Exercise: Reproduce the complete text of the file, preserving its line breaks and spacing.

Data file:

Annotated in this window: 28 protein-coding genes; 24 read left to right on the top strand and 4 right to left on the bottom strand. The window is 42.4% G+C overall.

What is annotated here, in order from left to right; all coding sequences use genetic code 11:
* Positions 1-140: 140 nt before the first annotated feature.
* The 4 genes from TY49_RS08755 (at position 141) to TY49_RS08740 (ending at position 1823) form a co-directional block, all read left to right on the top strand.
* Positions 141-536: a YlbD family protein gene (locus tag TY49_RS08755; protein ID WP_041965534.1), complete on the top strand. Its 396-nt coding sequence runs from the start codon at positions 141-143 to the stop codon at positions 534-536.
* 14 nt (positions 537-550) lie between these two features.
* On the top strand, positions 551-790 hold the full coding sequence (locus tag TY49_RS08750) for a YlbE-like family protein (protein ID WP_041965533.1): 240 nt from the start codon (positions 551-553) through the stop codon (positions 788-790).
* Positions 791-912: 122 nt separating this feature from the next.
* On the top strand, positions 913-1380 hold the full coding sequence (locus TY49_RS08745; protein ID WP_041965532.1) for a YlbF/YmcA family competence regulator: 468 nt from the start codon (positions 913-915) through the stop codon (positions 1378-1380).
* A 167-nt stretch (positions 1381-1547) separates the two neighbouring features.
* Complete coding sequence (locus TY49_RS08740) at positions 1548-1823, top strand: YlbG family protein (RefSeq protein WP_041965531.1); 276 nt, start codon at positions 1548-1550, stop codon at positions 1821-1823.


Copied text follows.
Annotated in this window: 28 protein-coding genes; 24 read left to right on the top strand and 4 right to left on the bottom strand. The window is 42.4% G+C overall.

What is annotated here, in order from left to right; all coding sequences use genetic code 11:
* Positions 1-140: 140 nt before the first annotated feature.
* The 4 genes from TY49_RS08755 (at position 141) to TY49_RS08740 (ending at position 1823) form a co-directional block, all read left to right on the top strand.
* Positions 141-536: a YlbD family protein gene (locus tag TY49_RS08755; protein ID WP_041965534.1), complete on the top strand. Its 396-nt coding sequence runs from the start codon at positions 141-143 to the stop codon at positions 534-536.
* 14 nt (positions 537-550) lie between these two features.
* On the top strand, positions 551-790 hold the full coding sequence (locus tag TY49_RS08750) for a YlbE-like family protein (protein ID WP_041965533.1): 240 nt from the start codon (positions 551-553) through the stop codon (positions 788-790).
* Positions 791-912: 122 nt separating this feature from the next.
* On the top strand, positions 913-1380 hold the full coding sequence (locus TY49_RS08745; protein ID WP_041965532.1) for a YlbF/YmcA family competence regulator: 468 nt from the start codon (positions 913-915) through the stop codon (positions 1378-1380).
* A 167-nt stretch (positions 1381-1547) separates the two neighbouring features.
* Complete coding sequence (locus TY49_RS08740) at positions 1548-1823, top strand: YlbG family protein (RefSeq protein WP_041965531.1); 276 nt, start codon at positions 1548-1550, stop codon at positions 1821-1823.